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Robert Underwood Johnson, Clarence Clough Buell, Battles and Leaders of the Civil War. Volume 3. 70 0 Browse Search
George Meade, The Life and Letters of George Gordon Meade, Major-General United States Army (ed. George Gordon Meade) 52 0 Browse Search
The Photographic History of The Civil War: in ten volumes, Thousands of Scenes Photographed 1861-65, with Text by many Special Authorities, Volume 2: Two Years of Grim War. (ed. Francis Trevelyan Miller) 36 0 Browse Search
Waitt, Ernest Linden, History of the Nineteenth regiment, Massachusetts volunteer infantry , 1861-1865 12 0 Browse Search
The Daily Dispatch: November 17, 1863., [Electronic resource] 8 0 Browse Search
The Photographic History of The Civil War: in ten volumes, Thousands of Scenes Photographed 1861-65, with Text by many Special Authorities, Index (ed. Francis Trevelyan Miller) 8 0 Browse Search
Oliver Otis Howard, Autobiography of Oliver Otis Howard, major general , United States army : volume 1 8 0 Browse Search
Jefferson Davis, The Rise and Fall of the Confederate Government 8 0 Browse Search
The Photographic History of The Civil War: in ten volumes, Thousands of Scenes Photographed 1861-65, with Text by many Special Authorities, Volume 9: Poetry and Eloquence. (ed. Francis Trevelyan Miller) 8 0 Browse Search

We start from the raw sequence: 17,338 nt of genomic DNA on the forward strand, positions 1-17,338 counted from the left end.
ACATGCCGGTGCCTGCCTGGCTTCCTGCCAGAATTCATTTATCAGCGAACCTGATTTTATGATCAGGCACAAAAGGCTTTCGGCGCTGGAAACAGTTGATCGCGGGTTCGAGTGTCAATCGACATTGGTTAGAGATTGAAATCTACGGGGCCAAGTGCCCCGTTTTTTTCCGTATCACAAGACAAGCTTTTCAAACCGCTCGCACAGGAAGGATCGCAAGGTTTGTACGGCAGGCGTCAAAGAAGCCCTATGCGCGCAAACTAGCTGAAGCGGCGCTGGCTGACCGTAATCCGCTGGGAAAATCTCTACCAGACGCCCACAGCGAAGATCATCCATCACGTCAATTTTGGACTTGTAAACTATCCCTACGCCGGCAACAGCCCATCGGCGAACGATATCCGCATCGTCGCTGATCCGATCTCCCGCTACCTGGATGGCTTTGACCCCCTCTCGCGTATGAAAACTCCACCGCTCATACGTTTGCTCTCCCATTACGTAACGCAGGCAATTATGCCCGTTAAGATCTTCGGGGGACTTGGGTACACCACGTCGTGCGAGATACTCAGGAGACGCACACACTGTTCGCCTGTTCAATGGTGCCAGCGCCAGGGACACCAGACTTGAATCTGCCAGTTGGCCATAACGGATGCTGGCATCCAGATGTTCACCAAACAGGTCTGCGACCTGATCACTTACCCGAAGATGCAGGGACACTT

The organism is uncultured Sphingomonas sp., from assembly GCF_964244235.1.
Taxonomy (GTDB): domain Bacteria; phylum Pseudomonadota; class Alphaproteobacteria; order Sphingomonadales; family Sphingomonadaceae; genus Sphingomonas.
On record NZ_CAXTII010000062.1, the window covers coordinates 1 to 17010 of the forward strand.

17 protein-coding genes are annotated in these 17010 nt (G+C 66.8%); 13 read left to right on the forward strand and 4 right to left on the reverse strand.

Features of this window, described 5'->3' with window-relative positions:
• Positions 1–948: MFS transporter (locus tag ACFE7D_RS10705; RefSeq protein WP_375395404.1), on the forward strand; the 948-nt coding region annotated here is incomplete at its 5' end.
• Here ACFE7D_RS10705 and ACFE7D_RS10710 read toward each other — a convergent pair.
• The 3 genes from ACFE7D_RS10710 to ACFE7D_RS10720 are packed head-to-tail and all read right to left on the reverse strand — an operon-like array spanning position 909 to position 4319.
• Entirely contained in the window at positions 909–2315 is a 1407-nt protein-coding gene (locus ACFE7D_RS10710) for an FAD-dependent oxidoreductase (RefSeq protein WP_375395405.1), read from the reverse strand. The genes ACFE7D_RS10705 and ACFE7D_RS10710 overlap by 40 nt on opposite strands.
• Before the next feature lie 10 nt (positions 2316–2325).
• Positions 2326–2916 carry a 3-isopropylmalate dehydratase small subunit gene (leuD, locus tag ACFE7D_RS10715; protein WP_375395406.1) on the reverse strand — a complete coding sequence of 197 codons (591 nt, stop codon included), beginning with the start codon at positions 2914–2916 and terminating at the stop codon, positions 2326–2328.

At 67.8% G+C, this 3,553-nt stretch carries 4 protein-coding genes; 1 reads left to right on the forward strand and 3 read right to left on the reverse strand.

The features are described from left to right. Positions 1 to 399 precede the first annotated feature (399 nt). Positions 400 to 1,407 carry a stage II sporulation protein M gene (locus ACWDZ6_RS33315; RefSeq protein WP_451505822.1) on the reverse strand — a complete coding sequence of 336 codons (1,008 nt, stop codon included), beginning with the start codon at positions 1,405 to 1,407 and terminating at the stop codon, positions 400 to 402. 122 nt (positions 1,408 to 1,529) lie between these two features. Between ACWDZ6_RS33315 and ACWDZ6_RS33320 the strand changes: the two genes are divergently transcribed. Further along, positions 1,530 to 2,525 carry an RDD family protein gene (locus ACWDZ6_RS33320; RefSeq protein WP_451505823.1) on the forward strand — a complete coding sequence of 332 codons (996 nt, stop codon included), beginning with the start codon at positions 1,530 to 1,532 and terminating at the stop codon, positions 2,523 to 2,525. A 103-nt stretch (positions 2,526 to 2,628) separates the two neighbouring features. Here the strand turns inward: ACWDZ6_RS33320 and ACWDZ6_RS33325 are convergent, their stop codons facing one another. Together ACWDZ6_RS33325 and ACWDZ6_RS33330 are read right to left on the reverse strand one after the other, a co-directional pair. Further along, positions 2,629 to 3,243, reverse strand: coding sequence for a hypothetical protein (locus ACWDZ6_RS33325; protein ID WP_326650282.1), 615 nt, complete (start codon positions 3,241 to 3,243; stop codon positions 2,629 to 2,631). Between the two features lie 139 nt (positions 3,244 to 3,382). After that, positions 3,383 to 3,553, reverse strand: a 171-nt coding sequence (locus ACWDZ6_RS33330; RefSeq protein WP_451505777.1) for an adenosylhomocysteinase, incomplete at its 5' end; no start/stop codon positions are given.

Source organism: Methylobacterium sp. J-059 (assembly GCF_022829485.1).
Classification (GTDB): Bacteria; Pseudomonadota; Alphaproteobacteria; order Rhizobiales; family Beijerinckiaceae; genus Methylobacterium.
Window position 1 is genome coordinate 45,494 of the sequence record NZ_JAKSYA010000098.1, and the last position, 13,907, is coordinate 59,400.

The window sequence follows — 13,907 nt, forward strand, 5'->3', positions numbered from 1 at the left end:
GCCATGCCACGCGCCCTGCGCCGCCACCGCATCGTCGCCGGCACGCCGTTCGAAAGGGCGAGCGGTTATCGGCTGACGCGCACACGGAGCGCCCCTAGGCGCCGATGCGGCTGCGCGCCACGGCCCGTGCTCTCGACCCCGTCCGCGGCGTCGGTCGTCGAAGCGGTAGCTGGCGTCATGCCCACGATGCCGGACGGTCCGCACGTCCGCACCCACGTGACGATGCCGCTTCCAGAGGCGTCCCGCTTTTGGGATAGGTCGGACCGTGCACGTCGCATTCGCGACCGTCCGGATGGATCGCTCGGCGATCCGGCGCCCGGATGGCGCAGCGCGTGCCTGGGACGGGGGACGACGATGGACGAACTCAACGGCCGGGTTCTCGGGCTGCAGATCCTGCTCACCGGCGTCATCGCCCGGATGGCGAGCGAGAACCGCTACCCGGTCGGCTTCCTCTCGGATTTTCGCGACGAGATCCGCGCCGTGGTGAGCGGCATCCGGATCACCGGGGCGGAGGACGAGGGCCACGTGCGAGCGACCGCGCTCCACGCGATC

Fitzhugh Lee, General Lee 8 0 Browse Search
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Browsing named entities in The Annals of the Civil War Written by Leading Participants North and South (ed. Alexander Kelly McClure). You can also browse the collection for Cemetery Ridge (Oregon, United States) or search for Cemetery Ridge (Oregon, United States) in all documents.

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The Annals of the Civil War Written by Leading Participants North and South (ed. Alexander Kelly McClure), The mistakes of Gettysburg. (search)
s army was nearly double that of Lee. In my first article, I claimed that my troops fought an extraordinary battle on the 2d. I asserted that my thirteen thousand men virtually charged against the whole Federal army, encountered nearly sixty-five thousand of the enemy, and broke line after line of fresh troops, until at length, after three hours of the best fighting ever done, they found themselves, in a single line of battle, charging fifty thousand Federals, intrenched, massed on Cemetery Ridge. Then, when one-third of their number lay in their bloody track, dead or wounded, and they were exposed in front and flank to an overwhelming fire, and their supporting brigades had gone astray, and there was no sign of positive or strategic co-operation from their comrades, I ordered them to withdraw to the peach orchard that they had wrested from the Third Corps early in the engagement. This claim has been severely criticised. It can be established by the testimony of every ho